Last week Barry Schwartz at Search Engine Roundtable trialled AdMob, the online advertising platform, where he blew $100 in half an hour, advertising an iPhone app.
I asked him whether it worked out or not…
AdMob is one of the leading lights on the mobile internet display advertising scene, and offers vast reach. It will only become bigger now that mobile internet penetration is skyrocketing.
The iPhone is the number one handset used worldwide by consumers who visit sites signed up to AdMob. iPhone requests have increased hugely in recent months, leaping from 28 million in July to 236 million in October.
AdMob’s network extends to iPhone apps, which Barry targeted to drive sales of his BlackBook dating management app.
So was it worth the money?
Not really, though as an isolated campaign we shouldn’t read too much into these figures. Nevertheless, it makes for an interesting case study.
The results: the ad was live for 30 minutes before the $100 budget ran out. During that period the ad generated an impressive 26,815 impressions, resulting in 200 leads (clicks were set at 50 cents). As such, the click-through rate was roughly 0.75%… not to be sniffed at, given that it is three times more than the average online banner ad.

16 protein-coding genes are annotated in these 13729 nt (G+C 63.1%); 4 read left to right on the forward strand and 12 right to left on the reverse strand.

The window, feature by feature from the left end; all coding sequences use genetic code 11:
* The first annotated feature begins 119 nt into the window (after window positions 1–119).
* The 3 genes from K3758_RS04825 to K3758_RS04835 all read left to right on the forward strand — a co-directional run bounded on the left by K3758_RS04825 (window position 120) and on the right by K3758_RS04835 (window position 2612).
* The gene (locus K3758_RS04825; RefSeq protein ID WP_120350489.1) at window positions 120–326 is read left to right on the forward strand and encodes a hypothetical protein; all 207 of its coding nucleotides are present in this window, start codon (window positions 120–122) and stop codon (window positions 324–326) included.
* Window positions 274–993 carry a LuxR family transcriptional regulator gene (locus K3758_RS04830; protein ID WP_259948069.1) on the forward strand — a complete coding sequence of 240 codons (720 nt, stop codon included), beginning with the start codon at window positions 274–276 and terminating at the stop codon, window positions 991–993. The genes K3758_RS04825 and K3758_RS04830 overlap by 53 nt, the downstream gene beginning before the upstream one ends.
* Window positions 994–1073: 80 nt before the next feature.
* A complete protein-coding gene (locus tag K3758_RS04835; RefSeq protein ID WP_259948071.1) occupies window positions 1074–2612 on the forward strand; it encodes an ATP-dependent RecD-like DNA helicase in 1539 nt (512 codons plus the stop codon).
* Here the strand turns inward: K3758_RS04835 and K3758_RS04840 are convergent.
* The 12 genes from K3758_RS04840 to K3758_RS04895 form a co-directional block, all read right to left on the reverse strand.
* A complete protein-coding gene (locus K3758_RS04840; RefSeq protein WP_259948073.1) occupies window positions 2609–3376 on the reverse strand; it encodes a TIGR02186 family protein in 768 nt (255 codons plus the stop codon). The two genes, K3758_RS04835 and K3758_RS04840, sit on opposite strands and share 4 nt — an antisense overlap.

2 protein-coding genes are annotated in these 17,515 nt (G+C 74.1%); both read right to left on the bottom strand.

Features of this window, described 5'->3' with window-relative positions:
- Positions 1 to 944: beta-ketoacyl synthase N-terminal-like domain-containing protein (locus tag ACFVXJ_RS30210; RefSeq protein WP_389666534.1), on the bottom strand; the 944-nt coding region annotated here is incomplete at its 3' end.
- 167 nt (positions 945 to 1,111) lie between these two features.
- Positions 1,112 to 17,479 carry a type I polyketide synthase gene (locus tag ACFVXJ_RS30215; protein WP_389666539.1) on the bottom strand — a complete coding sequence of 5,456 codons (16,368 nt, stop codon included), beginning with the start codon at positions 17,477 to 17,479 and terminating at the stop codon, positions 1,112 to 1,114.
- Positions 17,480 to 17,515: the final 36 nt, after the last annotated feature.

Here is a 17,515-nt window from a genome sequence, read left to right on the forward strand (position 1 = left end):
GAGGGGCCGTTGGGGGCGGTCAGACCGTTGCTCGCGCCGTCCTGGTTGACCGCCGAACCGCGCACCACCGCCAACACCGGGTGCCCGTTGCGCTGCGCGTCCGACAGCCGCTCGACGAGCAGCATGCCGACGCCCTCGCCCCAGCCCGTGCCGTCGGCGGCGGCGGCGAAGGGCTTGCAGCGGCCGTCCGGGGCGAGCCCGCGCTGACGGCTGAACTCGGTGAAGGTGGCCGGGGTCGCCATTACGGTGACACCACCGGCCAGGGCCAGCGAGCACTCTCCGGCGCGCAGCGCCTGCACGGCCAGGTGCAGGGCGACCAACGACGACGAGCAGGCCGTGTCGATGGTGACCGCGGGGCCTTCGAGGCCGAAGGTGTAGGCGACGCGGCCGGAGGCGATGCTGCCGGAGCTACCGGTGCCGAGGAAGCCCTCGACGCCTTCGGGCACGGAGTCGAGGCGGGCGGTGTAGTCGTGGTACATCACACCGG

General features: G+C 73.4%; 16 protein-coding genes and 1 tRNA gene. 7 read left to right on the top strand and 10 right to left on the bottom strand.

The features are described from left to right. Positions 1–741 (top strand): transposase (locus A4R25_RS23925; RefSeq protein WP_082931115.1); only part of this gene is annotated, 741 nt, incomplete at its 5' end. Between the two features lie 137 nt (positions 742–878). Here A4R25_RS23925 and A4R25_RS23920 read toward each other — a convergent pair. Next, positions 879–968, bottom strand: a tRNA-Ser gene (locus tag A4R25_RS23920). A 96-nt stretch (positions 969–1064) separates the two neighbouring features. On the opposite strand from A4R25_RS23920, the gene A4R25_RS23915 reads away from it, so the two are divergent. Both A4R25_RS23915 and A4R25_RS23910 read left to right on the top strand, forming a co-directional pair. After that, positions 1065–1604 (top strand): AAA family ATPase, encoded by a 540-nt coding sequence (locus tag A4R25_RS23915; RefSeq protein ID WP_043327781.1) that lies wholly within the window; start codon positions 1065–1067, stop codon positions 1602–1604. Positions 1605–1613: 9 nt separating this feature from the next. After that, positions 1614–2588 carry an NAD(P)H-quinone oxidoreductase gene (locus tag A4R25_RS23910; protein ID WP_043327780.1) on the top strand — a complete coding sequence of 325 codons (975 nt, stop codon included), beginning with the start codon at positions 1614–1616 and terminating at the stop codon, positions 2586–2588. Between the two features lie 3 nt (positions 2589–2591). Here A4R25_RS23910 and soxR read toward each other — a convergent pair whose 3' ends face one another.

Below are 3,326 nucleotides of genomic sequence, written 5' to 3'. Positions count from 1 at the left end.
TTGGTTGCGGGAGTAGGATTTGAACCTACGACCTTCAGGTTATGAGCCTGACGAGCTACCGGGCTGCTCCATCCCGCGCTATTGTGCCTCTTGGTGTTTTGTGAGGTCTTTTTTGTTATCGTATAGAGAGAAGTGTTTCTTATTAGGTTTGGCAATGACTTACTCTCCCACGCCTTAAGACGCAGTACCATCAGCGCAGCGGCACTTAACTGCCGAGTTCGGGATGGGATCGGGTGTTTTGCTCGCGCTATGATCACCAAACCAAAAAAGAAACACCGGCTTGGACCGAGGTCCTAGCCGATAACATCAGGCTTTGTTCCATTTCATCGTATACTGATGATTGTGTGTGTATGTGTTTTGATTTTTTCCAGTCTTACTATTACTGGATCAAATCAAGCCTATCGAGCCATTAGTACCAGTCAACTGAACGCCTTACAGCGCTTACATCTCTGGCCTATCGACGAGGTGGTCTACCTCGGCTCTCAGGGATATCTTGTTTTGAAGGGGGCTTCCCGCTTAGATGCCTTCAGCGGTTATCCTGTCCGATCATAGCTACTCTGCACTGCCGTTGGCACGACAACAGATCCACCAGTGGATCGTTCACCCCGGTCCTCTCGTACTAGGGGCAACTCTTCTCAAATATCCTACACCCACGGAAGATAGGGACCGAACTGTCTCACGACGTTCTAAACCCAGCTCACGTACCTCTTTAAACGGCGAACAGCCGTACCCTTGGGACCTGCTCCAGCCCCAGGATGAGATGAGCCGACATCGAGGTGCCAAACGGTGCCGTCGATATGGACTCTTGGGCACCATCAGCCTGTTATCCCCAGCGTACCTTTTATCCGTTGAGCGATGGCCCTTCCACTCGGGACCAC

Of those 200 people who clicked on the ad a maximum of 16 bought the Blackbook app. But Barry reckons he pulls in “16 or more sales” on an average day, so he didn’t really see any spike from the campaign.
What went wrong?
Well, various factors are at play – such is the way with advertising. These include creative, timing, brand recognition, placement, etc. Maybe iPhone users don’t like to download apps from their handsets while using another one? Maybe some of these clicks were made in error?
Regardless, AdMob is well positioned to reap the rewards of the mobile internet boom. It released some more stats that outline consumer preferences for internet-enabled handsets, which is different in the US and UK (62.8% of AdMob’s iPhone requests were from the US, where the iPhone is the #2 device behind the RAZR. Meanwhile 5.0% of iPhone requests came from the UK, where the iPhone is the #3 device behind the Nokia N95 and Sony Ericsson K800i).
Mobile is finally delivering the kind of user experience we’ve been promised over the years. The technology and the handsets have improved hugely. But despite the hype surrounding this sector (best demonstrated by the beyond-ridiculous forecasts issued by analysts over the years), and despite the groovier handsets, clients simply haven’t adopted mobile at any kind of scale. Next year, anybody?
We can’t yet say that mobile is a sure-fire winner in terms of cost-effective lead generation, or transactional e-commerce for that matter, but things are certainly ramping up in this area. And the opportunities for some brands in the areas of customer engagement and service are tremendous.
It’s early days but we’d love to hear about some best practices in mobile advertising. What works best when using mobile ad networks? And how can you avoid the kind of results reported by Barry Schwartz?
Our ears are open…